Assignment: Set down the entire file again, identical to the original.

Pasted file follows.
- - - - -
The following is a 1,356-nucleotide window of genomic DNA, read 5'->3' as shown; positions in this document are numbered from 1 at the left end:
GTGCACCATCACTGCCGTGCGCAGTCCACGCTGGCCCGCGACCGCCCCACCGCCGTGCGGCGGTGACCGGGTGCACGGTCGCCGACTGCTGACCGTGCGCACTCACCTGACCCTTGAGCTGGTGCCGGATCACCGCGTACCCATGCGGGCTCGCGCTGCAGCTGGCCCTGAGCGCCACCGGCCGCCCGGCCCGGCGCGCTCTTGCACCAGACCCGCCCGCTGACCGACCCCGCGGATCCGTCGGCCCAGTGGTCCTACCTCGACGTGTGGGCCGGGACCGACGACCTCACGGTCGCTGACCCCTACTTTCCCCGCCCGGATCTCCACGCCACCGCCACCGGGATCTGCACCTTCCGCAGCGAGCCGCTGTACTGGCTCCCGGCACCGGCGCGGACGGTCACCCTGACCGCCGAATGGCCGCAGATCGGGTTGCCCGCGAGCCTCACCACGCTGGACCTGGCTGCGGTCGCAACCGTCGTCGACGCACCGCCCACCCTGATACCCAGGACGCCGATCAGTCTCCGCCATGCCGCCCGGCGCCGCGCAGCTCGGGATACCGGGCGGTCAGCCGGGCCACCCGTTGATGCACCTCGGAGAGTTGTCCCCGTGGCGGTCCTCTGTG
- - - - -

The following is a 1,356-nucleotide window of genomic DNA, read 5'->3' as shown; positions in this document are numbered from 1 at the left end:
GTGCACCATCACTGCCGTGCGCAGTCCACGCTGGCCCGCGACCGCCCCACCGCCGTGCGGCGGTGACCGGGTGCACGGTCGCCGACTGCTGACCGTGCGCACTCACCTGACCCTTGAGCTGGTGCCGGATCACCGCGTACCCATGCGGGCTCGCGCTGCAGCTGGCCCTGAGCGCCACCGGCCGCCCGGCCCGGCGCGCTCTTGCACCAGACCCGCCCGCTGACCGACCCCGCGGATCCGTCGGCCCAGTGGTCCTACCTCGACGTGTGGGCCGGGACCGACGACCTCACGGTCGCTGACCCCTACTTTCCCCGCCCGGATCTCCACGCCACCGCCACCGGGATCTGCACCTTCCGCAGCGAGCCGCTGTACTGGCTCCCGGCACCGGCGCGGACGGTCACCCTGACCGCCGAATGGCCGCAGATCGGGTTGCCCGCGAGCCTCACCACGCTGGACCTGGCTGCGGTCGCAACCGTCGTCGACGCACCGCCCACCCTGATACCCAGGACGCCGATCAGTCTCCGCCATGCCGCCCGGCGCCGCGCAGCTCGGGATACCGGGCGGTCAGCCGGGCCACCCGTTGATGCACCTCGGAGAGTTGTCCCCGTGGCGGTCCTCTGTG